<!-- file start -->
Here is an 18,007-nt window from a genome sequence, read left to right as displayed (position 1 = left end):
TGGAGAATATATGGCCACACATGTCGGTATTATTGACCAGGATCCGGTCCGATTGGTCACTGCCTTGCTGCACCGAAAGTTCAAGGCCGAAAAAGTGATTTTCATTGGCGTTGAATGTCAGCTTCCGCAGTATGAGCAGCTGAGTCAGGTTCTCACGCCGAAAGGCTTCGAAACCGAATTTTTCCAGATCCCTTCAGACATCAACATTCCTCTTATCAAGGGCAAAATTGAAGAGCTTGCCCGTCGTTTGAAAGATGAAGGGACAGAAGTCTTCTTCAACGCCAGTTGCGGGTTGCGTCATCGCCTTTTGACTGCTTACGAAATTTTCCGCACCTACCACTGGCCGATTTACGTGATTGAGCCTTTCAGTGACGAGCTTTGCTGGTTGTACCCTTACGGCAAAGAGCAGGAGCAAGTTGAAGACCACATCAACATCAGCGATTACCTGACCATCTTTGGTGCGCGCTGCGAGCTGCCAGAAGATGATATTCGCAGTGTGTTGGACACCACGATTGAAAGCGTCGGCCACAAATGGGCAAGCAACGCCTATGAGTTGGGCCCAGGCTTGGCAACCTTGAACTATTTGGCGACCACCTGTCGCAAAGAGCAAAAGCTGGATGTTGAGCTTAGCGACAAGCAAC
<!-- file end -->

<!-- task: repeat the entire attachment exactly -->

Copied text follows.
Here is an 18,007-nt window from a genome sequence, read left to right as displayed (position 1 = left end):
TGGAGAATATATGGCCACACATGTCGGTATTATTGACCAGGATCCGGTCCGATTGGTCACTGCCTTGCTGCACCGAAAGTTCAAGGCCGAAAAAGTGATTTTCATTGGCGTTGAATGTCAGCTTCCGCAGTATGAGCAGCTGAGTCAGGTTCTCACGCCGAAAGGCTTCGAAACCGAATTTTTCCAGATCCCTTCAGACATCAACATTCCTCTTATCAAGGGCAAAATTGAAGAGCTTGCCCGTCGTTTGAAAGATGAAGGGACAGAAGTCTTCTTCAACGCCAGTTGCGGGTTGCGTCATCGCCTTTTGACTGCTTACGAAATTTTCCGCACCTACCACTGGCCGATTTACGTGATTGAGCCTTTCAGTGACGAGCTTTGCTGGTTGTACCCTTACGGCAAAGAGCAGGAGCAAGTTGAAGACCACATCAACATCAGCGATTACCTGACCATCTTTGGTGCGCGCTGCGAGCTGCCAGAAGATGATATTCGCAGTGTGTTGGACACCACGATTGAAAGCGTCGGCCACAAATGGGCAAGCAACGCCTATGAGTTGGGCCCAGGCTTGGCAACCTTGAACTATTTGGCGACCACCTGTCGCAAAGAGCAAAAGCTGGATGTTGAGCTTAGCGACAAGCAAC